Kerala-based backpacker Arunima has travelled across India and visited 12 foreign countries so far. While many in today's generation love travelling, not many girls in our society enjoy the freedom to explore the world to their heart's content.
In such a scenario, Arunima is someone who stunned many with her daring expeditions and the courage to experience cultural practices as they are. She is currently on an African tour, pedalling through the continent and its remote hamlets on her bicycle all alone. The globetrotter finds exploring lands the biggest joy of her life. On one such expedition to Kenya, she opens up to us about her rich experiences and thoughts...
A girl who loves solo travelling
Arunima’s family, based in Ottapalam in Palakkad, consists of her father, mother, brother, and grandmother. It’s not that she ventured on the expeditions one fine morning out of an intense desire. Apparently, she used to undertake a lot of trips with her family and friends, right from her childhood days. However, the first solo trip that she embarked on was to Goa when she travelled by bus and train. That was the beginning, she says.
Arunima says, “I like to travel alone. As a ‘solo traveller, there won’t be anyone to accompany me on 99% of my journeys. I have no issues if someone travels along with me. But nothing matches the joy that I derive from my solo expeditions. Now I’m touring Africa on my bicycle all alone.” She says that many have enquired through social media whether they could accompany her. She says, “I’ve no problem if I meet some people en route and they accompany me for one or two days. Because those are people whom we don’t know. They are people like me who travel around. Whenever I was back home from my solo trips, I used to travel with my friends, on and off. Regardless, I like solo travelling the most.”
My life, my decision
Arunima says her family doesn't object to her decisions. She recalls, “Even from my childhood days, I was not the one to seek permission if I wanted to go somewhere. My family was naturally concerned when they learned it was Africa where I intended to go. But I told them there was nothing to worry about. That’s all. I never faced any difficulties from their side. They never opposed my going anywhere.”
It was in the middle of 2020 that she began to travel full time and now, her ambition is to spend the rest of her life, travelling. “I’m not interested in staying anywhere permanently,” says Arunima, who was a working woman until a few years ago. “My studies were based on the Civil Aviation sector. However, the jobs I did had no connection with my field of study. You need some money if you want to embark on journeys like this. So, I did all the jobs that came my way.”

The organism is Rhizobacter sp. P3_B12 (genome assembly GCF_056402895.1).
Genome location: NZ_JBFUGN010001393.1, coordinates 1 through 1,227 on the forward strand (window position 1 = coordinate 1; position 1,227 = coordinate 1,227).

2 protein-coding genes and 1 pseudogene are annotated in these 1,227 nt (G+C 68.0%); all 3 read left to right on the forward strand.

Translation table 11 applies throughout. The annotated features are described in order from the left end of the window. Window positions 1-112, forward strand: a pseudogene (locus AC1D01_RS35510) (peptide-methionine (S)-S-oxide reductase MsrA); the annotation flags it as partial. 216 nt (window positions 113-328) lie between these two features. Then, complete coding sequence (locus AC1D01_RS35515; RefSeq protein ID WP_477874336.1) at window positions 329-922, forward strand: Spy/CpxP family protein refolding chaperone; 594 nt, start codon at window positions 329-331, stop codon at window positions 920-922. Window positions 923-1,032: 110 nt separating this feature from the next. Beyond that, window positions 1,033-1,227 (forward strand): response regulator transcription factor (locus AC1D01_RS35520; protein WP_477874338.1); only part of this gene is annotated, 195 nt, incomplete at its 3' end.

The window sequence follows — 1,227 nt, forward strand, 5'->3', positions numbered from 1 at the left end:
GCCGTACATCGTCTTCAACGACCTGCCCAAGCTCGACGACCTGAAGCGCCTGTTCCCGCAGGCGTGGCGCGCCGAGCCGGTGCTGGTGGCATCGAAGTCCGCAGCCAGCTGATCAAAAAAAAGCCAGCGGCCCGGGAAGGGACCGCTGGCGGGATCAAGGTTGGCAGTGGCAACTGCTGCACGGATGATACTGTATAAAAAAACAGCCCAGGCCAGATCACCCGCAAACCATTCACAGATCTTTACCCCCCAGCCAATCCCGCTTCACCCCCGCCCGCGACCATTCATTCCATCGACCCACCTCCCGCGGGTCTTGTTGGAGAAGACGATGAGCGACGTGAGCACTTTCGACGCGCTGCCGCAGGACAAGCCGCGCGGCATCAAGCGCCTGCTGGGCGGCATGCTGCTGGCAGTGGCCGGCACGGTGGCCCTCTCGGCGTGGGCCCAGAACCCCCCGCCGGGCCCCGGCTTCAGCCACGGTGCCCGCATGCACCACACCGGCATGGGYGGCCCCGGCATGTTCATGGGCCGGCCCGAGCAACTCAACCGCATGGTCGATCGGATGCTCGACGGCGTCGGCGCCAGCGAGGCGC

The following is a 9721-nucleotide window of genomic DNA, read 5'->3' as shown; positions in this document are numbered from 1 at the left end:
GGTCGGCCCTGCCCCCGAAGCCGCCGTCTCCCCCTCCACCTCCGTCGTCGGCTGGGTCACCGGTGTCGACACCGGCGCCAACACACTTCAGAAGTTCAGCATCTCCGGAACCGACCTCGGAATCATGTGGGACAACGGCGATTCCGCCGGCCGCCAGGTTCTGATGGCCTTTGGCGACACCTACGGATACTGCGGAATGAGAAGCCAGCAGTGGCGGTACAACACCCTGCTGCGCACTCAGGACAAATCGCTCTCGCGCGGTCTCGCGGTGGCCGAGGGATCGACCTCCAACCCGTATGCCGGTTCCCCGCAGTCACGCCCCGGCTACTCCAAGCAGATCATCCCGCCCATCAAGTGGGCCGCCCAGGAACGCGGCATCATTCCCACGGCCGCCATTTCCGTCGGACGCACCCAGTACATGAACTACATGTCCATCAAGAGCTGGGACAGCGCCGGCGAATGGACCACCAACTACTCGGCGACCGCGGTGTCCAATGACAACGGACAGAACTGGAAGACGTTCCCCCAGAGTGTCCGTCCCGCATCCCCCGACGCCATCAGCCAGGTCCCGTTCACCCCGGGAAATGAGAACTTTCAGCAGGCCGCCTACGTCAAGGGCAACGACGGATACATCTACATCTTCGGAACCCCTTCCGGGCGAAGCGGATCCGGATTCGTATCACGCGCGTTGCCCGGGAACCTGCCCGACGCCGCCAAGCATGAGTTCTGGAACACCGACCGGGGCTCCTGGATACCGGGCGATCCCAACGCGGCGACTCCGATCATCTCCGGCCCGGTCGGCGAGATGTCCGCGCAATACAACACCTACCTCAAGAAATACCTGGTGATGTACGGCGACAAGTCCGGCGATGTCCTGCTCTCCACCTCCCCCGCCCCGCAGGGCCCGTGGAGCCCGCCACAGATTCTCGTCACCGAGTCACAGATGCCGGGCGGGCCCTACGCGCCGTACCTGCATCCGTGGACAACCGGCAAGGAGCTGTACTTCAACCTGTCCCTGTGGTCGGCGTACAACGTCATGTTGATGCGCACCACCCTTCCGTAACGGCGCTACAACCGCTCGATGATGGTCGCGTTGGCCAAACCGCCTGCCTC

Interestingly, she used to do part-time jobs from her Plus Two days. “I worked as a Junior Artist, Receptionist, Telecaller and the like. I have also done administrative occupations. However, it was my family who paid my college fees. They also used to give me money to go on trips and indulge in celebrations. Regardless, I used to earn money to lead an independent life. It was the money that I saved that helped me embark on full-time expeditions. Initially, I travelled across India. Then I started a YouTube channel. Now I have earnings from that,” explains the traveller.
From India to Nepal, and touring the rest of the world
The various promotional videos that she posted on social media helped her improve her income, reveals Arunima. “Currently, I don’t have any other source of Income. I travelled the length and breadth of the country for the first one-and-a-half years. Nepal was the first country that I visited outside India. After that, I toured various countries like Thailand, Vietnam, Cambodia, Laos, Oman, the UAE, Bhutan, Bangladesh, and Ethiopia. Presently I’m visiting Kenya, the 12th country on that list,” she reveals.
Support of a progressive family
While many Malayali families restrict women from making their own independent decisions, Arunima's folks were different, she says. “My brother and I could decide on matters such as which course to pursue, what job to do, whom to marry, and the like. We enjoyed the full freedom for all that after we turned 18. They will express their opinion, that's all. It is not them who should decide our lives, isn’t it? My family never said ‘no’ to any of the decisions that I took in my life. They have always accorded importance to my tastes and passions.”
While many would air discouraging opinions when you say you want to travel, if you truly wish to explore the world, you are prepared to face the objections, says Arunima. “You may face a lot of hurdles; it may be financial constraints or the pressure from your house and the like. If you have a burning desire to travel, then you can find and do any jobs for that. We have to convince our households that we are fully competent to make our own decisions upon attaining 18 years of age,” she explains.